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Thread: Interior grouse habitat?

  1. #1
    Member kylemac's Avatar
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    Default Interior grouse habitat?

    Spent another evening outdoors and then another morning after these allegedly prevalent but somehow still elusive birds – no flushes however. I put in about 4 miles and 3 hours each time hitting what I would describe as good grouse habitat south of Fairbanks to no avail. There were woods and spruce and clover and berries and gravel all along my route – then I varied it to the thickest of the thick with the same result. I walked about 50 feet from a creek for better than a half mile as well. I am a better woodsman for it, but no closer to my goal of learning where grouse live and getting a few to flush.
    I am wondering if my elevation may be the error of my hunts thus far. I have also been working mostly very thick areas – should it be a little more open?
    ADFG does little to help as they basically tell you they could be anywhere from summits and timberlines to swampy muskegs and pasture. To hear them tell it, I should be tripping over these birds everywhere I have been. This has not been the case obviously and their habitat description describes several million acres and thousand of miles to scout:
    “open grass-shrub habitat, agricultural lands, sparse shrub-spruce at timberline, and wet, sedgy, almost treeless areas known as muskegs. Sunny, grassy knobs are important features of breeding grounds. Dwarf birch bushes . . . and in unharvested grain fields in central Alaska. . . . open marshy ground near Fort Wainwright and North Pole . . . also scattered along high, fairly open ridges west of Livengood, the road to Manley Hot Springs, on the Johnson Road south of Eielson Air Force Base, on other summits or “domes” in the vicinity of Fairbanks, and along the Lake Louise Road west of Glennallen.”
    Not looking for anyone to point out their coverts. I am confident I will ultimately develop the knack for identifying good covert terrain in time – I’d just prefer to figure it out within the season or at least some confidence that I am narrowing it down before the next. So if someone could better narrow down a practical aspect of habitat I should be looking for – or an elevation that is typically more productive -- it would be helpful to me and I am sure several others.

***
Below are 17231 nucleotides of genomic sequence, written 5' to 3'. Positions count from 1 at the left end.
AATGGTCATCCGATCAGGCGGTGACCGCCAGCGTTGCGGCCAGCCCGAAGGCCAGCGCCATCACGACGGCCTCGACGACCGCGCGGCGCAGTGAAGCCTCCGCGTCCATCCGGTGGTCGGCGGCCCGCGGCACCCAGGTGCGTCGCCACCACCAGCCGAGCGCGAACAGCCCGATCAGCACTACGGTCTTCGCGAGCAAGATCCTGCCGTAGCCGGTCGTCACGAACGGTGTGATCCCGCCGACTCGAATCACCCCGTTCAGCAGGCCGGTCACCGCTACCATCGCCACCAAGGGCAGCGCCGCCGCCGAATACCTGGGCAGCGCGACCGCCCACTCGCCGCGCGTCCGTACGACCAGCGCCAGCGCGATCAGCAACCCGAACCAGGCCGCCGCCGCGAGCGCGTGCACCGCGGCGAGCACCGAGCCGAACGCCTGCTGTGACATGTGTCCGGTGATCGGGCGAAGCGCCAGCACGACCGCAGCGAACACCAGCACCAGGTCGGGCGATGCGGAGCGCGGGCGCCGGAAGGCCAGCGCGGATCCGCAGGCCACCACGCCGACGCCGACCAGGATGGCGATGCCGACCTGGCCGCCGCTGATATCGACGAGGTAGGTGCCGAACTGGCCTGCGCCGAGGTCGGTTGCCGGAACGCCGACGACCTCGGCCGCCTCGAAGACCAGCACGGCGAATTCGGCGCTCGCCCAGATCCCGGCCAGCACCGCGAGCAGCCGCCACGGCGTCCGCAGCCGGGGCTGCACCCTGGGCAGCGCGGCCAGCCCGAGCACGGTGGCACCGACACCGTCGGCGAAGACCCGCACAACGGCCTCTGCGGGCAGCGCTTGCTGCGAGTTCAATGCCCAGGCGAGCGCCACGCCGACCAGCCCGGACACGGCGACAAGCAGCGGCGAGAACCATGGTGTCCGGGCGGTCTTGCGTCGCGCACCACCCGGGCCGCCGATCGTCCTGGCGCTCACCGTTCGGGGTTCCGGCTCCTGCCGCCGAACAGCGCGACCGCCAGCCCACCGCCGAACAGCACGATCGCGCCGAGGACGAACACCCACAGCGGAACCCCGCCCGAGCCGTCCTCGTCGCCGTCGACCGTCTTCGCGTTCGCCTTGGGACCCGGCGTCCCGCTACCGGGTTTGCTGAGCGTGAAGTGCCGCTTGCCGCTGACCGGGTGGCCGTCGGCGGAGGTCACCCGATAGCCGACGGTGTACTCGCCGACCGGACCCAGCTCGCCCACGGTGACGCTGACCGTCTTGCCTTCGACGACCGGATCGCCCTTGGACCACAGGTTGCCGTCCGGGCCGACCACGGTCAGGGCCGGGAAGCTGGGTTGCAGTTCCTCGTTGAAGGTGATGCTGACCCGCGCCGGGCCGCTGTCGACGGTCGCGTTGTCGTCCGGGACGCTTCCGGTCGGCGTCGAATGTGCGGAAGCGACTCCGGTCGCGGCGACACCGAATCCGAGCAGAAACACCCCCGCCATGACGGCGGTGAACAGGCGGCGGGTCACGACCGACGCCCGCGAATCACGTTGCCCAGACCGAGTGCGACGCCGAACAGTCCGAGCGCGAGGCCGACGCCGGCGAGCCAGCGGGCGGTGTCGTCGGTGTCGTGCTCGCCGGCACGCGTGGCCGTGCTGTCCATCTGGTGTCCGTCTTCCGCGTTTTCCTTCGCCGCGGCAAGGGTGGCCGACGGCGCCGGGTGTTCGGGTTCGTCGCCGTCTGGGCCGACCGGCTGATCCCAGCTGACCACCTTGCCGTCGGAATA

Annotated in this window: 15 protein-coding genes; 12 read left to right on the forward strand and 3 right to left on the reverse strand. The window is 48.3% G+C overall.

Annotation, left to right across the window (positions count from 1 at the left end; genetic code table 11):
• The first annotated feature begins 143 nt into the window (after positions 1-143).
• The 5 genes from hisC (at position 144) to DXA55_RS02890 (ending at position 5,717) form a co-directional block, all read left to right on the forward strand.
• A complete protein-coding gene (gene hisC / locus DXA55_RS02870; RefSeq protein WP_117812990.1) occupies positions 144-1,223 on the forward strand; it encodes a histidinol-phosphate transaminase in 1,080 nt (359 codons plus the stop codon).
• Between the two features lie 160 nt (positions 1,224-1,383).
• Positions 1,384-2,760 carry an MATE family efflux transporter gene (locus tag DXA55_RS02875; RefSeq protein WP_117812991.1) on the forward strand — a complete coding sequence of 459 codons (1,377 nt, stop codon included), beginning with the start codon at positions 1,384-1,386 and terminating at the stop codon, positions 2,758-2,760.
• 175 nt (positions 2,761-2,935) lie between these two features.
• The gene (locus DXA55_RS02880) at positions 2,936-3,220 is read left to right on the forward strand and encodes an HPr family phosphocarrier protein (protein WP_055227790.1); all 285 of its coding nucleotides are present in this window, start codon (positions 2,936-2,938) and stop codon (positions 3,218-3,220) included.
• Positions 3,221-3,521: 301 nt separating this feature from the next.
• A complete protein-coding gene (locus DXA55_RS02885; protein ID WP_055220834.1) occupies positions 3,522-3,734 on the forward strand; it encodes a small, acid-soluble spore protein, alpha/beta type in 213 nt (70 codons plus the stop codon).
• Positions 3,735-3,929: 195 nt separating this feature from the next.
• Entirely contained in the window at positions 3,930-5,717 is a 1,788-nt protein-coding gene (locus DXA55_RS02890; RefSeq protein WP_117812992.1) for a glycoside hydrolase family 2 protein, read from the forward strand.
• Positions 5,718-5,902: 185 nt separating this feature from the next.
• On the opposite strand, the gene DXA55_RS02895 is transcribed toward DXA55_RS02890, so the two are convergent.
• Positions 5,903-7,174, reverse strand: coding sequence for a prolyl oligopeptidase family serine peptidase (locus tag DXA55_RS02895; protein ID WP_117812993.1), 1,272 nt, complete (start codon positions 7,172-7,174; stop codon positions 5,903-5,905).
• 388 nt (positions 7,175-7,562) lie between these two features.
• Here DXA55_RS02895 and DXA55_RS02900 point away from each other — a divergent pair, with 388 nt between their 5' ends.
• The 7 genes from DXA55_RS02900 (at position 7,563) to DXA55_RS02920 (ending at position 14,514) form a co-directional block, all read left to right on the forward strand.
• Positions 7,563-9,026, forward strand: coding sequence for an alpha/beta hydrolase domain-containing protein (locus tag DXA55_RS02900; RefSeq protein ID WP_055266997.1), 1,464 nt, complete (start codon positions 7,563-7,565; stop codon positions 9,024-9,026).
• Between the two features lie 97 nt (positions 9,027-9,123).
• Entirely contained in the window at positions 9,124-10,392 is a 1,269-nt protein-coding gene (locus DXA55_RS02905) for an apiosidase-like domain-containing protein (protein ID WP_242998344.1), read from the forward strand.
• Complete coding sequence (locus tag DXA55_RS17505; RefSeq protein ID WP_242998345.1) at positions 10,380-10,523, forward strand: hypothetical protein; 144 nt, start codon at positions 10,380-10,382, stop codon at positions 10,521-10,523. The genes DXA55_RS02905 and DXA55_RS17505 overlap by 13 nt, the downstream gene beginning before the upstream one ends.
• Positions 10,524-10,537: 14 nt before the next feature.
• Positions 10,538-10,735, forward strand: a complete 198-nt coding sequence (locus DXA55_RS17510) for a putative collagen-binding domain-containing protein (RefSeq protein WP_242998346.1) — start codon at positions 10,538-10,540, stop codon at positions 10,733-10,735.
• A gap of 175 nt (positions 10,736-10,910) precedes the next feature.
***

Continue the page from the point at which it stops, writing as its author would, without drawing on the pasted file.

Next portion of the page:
Regards,
    Kyle

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    Kylemac,

    First off, you quoted a description of sharp-tailed grouse habitat, and those birds are indeed hard to find. In the 1930s sharptails were said to be found by the 100s, even thousands all along the railroad right-of-way below UAF and on into the College area. Ain't so anymore, obviously. You are really going to have to work at finding sharptails, or be lucky and bump into them.

    Here's your first hints about where to find ruffed grouse: south-facing aspen hillsides with a smattering of spruce trees here and there for cover. Also willow and/or alder thickets in the same area. Ruffed grouse like edges, and they love to eat highbush cranberries. And guns don't kill ruffed grouse; legs do!

    Spruce grouse are found in larger, thicker spruce forest, but will also be found alongside ruffed grouse early in the season as long as large areas of heavy spruce aren't too far away.

    All grouse require grit for the digestion of food in the gizzard.

    That's it for now! Keep after it. And don't forget how broods (family groups) are pretty much still together and the grouse haven't dispersed throughout the forest just yet.

    Jim

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    Member kylemac's Avatar
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    Thanks for the help, Jim.